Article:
The other engagement, with more metaphysical implications of genetics, comes from Niall Scott (Lancaster University) in his paper `Necessity, contingency, and identity in evolutionary theories.’ Scott is prompted in part by the writings of eminent scientists such as Steven Jay Gould, Richard Lewontin, Steven Rose, Richard Dawkins, and Jacques Monod from whose book Chance and Necessity, he derives the twin foci of his research — the random and the contingent vis a vis invariance and determinism in evolutionary accounts. As the two poles around which such theories turn, this is a very interesting area of research that shows the difficulty in striking a balance between them when explaining the emergence and continuation of biological organisms. Monod, a molecular biologist, writing just at the end of the golden age of his science in 1970, discusses how the randomness at the molecular level is governed by certain structural laws. There is, for example, a universal genetic code even if there are an almost infinite number of possible combinations that could create new and different proteins.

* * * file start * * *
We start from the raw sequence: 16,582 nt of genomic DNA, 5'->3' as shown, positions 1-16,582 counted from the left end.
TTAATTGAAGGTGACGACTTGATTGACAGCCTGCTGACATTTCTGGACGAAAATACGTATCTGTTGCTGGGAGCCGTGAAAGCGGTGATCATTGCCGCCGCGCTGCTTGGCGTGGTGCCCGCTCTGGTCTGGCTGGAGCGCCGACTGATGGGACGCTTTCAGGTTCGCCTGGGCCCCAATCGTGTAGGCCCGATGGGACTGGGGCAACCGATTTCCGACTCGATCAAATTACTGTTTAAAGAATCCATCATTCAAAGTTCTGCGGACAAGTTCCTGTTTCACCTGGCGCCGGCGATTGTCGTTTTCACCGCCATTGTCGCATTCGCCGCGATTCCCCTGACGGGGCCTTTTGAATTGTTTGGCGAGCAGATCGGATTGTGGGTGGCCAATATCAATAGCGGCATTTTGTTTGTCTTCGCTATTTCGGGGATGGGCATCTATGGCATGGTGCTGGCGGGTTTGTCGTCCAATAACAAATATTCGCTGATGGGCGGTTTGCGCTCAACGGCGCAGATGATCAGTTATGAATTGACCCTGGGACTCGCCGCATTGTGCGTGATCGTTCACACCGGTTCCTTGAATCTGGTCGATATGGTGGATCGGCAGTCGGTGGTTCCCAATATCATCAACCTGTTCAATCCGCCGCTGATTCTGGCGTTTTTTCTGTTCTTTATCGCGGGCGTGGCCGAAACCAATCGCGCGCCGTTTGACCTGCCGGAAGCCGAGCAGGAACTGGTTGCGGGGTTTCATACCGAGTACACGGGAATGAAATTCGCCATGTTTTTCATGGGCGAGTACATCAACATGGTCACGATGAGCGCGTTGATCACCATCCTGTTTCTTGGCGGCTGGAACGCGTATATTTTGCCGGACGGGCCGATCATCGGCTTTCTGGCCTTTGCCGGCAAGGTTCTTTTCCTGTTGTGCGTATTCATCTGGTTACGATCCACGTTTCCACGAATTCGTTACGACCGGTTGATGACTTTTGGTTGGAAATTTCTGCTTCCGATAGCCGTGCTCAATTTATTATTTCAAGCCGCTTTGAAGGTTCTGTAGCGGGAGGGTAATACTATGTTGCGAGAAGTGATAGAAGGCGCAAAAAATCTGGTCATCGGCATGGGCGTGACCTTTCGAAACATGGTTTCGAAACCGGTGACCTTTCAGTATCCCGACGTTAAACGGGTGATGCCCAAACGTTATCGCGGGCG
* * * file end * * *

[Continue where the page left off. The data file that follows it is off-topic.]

However, what Monod is keen to stress is that things new and different don’t happen all that often, but when they do, they are faithfully copied to future generations. Gould, on the other hand, looking at the matter from the level of the organism, sees the evolution of humans, as with any other species, as a purely random and unlikely event. Rose and Lewontin argue along similar lines to Gould here, not accepting fully the adaptationist explanation for the evolution of species that seeks to account for all mutations in terms of giving selection advantage. They point instead to other random forces that might give rise to neutral mutations with no obvious advantage. There is also a question of level and perspective, since a random mutation at the molecular level does not necessarily produce one at the level of the phenotype. And mutations between many different organisms do not necessarily affect the identity of the population in which it is situated. This whole tension between chance and necessity comes from trying to account for the reproduction of relatively unchanging and highly complex organisms while trying to move away from narratives of design and teleology which are part of that quagmire marked with the warning sign eugenics. The most recently heralded example of how the science of genetics will bring about a change in the philosophical understanding of what it means to be human is the Human Genome Project (Bodmer and McKie, 1994). Again the relationship between chance and necessity still seems to be a central issue in the context of some of the claims made by the many supporters and participants of the HGP. They argue that the whole nature vs. nurture debate will be successfully brought to a close with the realisation that it is the former that dominates the way people develop and behave. As the writer of an article in Life remarked, far from a piece of putty, say biologists, my daughter is more like a computers motherboard, her basic personality hardwired into the infinitesimal squiggles of DNA (Colt, p. 40).